Generally, lycophytes are not well represented in Anisian floras. Nonetheless, four different genera, each with one species, have been distinguished in the Anisian flora from Kühwiesenkopf (Monte Prà della Vacca), Italy. They were well preserved and yielded leaf cuticles in all four taxa and in situ spores in two of them. Lycopia dezanchei gen. et sp. nov. is the most common form; it is characterized by a dichotomising creeping prostrate rhizome (representing the primary shoot axis) from which arise aerial axes, apically bifurcated and covered with bundles of long leaves. This taxon cannot be attributed to any of the lycophyte orders, but most resembles Lycopodiales. Two representatives of the Isoetales have been found, of which Isoetites brandneri sp. nov. is abundant. This species is characterized by a short stem, which is unusual for this genus. In situ immature microspores and megaspores were found in some specimens. Lepacyclotes bechstaedtii sp. nov. has a quadrilobe corm with fertile scales inserted in whorls or slightly helicoidally. Short sterile leaves arise distally from the corm in some specimens. Selaginellales are very rare in the flora; Selaginellites leonardii sp. nov. is represented by a strobilus that yielded both micro- and megaspores. Some sterile fragments have been found associated, but never in organic connection. © The Palaeontological Association. Source


Kustatscher E.,Naturmuseum Sudtirol Museum of Nature South Tyrol | van Konijnenburg-van Cittert J.H.A.,Laboratory of Palaeobotany and Palynology | Roghi G.,CNR Institute of Neuroscience
Palaeogeography, Palaeoclimatology, Palaeoecology | Year: 2010

An important fossil flora has been collected in the middle-upper Pelsonian mainly marine locality at Kühwiesenkopf (NE-Dolomites, Italy). The fossil plants are briefly described and ecological reconstructions of coastal, lowland, river and upland plant assemblages were made. The composition of the rich and diversified macroflora indicates a typically warm and humid climate. The entire section was also subject of detailed palynological sampling for biostratigraphy and quantitative analyses. The palynological data confirm the macrofloral reconstructions and also suggest a warm and humid climate for this interval in the Dolomites (probably also on a more regional scale). Moreover, these results were subjected to two different palynological methods to obtain more detailed palaeoecological and palaeoclimatological data for the whole section. Palynological data suggest, that major oscillations observed in the middle part of the section are related to eustatic oscillations rather than to climatic changes. © 2009 Elsevier B.V. All rights reserved. Source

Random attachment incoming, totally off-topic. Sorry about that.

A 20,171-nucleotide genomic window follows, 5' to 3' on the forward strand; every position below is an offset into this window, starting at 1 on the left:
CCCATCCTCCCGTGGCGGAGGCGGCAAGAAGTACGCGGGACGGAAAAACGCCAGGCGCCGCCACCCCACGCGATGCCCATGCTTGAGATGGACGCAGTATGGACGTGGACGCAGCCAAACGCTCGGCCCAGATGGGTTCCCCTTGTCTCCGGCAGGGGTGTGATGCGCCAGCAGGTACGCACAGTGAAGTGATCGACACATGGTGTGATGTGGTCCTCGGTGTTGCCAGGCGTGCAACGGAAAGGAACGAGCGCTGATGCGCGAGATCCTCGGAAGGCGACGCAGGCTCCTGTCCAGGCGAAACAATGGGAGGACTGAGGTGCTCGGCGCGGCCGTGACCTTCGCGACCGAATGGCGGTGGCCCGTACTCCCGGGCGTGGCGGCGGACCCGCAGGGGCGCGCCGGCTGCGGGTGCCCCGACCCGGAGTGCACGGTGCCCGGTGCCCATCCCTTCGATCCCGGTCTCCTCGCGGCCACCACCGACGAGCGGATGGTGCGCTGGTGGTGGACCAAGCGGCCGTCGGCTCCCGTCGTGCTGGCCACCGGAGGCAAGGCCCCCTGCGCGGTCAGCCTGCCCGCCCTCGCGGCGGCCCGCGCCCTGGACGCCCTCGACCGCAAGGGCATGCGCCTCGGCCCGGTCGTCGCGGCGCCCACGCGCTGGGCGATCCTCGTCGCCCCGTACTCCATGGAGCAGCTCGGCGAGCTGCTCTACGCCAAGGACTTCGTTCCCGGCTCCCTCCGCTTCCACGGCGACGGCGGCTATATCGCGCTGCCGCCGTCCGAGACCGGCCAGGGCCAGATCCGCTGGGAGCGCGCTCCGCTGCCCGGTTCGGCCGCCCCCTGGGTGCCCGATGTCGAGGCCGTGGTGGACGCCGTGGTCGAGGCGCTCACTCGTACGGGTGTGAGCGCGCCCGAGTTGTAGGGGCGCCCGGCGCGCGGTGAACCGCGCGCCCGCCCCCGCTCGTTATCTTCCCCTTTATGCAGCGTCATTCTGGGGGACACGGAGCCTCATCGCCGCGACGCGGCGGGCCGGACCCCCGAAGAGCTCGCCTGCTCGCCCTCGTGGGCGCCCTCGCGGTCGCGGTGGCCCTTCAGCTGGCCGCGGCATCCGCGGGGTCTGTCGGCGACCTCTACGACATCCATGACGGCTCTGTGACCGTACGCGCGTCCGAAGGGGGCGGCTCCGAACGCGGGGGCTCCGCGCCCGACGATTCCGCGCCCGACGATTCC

van konijnenburg-Van cittert J.H.A.,Netherlands Center for Biodiversity Naturalis | van konijnenburg-Van cittert J.H.A.,Laboratory of Palaeobotany and Palynology
Scripta Geologica | Year: 2010

An early Liassic male inflorescence of Stachyopitys preslii with in situ pollen is described from a clay lens in the sandpit Küfner near Pechgraben, Bavaria, Germany. These male inflorescences have been known since the 19 th century and are rather common in the early Liassic floras of Bavaria, but in situ pollen was hitherto unknown. Stachyopitys preslii is always found in association with the leaves and the female fructifications of Schmeissneria microstachys. The in situ pollen proved to be monosulcate, a pollen type commonly occurring in the Cycadophyta and Ginkgophyta. This strengthens the possible attribution of the parent plant of S. preslii (Schmeissneria microstachys) to the Ginkgoales. Source